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In /etc/ssh/sshd_config, there is an option called AcceptEnv that allows the ssh client to send environment variables. I need to be able to send a large number of environment variables. These change on every connection from the client, so putting them in a login script on the server would be more difficult.

I've read that "AcceptEnv *" is insecure. I'd like to understand why before I try to get a list of all of the environment variables that are attempted to be set to put there.

Why is it considered insecure? Can I get an example?

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up vote 10 down vote accepted

Enabling environment processing may enable users to bypass access restrictions in some configurations using mechanisms such as LD_PRELOAD.

Not all version of the man pages for sshd_config mention this. If your environment variables are changed beforehand and certain privileged processes are executed with new libraries specified by this, issues can result.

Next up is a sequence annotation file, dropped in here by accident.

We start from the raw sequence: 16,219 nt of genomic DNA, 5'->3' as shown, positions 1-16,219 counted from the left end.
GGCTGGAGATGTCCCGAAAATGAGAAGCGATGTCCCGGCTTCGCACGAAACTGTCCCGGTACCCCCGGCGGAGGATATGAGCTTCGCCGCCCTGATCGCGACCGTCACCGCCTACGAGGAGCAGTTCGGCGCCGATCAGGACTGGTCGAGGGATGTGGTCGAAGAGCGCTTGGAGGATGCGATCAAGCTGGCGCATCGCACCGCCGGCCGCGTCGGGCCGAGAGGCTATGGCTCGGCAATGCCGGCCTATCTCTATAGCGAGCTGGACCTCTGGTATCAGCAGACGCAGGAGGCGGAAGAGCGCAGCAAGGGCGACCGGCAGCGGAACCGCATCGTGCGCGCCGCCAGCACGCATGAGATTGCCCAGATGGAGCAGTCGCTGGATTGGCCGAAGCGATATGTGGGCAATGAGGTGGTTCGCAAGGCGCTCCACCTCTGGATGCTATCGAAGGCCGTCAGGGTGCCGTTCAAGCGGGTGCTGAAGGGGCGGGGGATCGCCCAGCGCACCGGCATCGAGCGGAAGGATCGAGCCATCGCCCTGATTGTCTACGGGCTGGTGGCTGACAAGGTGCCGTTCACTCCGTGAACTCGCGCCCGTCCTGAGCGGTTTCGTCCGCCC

Take a look at and search for "LD_PRELOAD Exploit". Sorry, the page has no anchor links.

See also this StackOverflow question, "What is the LD_PRELOAD trick?"

Setting environment variables after connection is fine, but when those variable are interpreted by the ssh daemon as set by AcceptEnv, Bad Things may occur.

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How is it any different than when they set the variables manually after logging in? – Joseph Garvin Feb 9 '15 at 15:05

Do not accept environment variables:

See this exploit that came out recently.. if you accept environment variables then you are opening up a really nasty exploit:

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You are spreading fear IMO. If you are that worried why do they have SSH access? And btw you can't stop them from setting environment variables once they are in the shell or even functions. That exploit is about unauthorized shell access through stuff like nginx, not authorized shell access. – Jordon Bedwell Oct 18 '14 at 9:35
Anyway you accept at least one env. variable named TERM. There can be valid needs to accept other variables like PRINTER, EDITOR, PAGER, ... – ibre5041 Sep 11 '15 at 9:51

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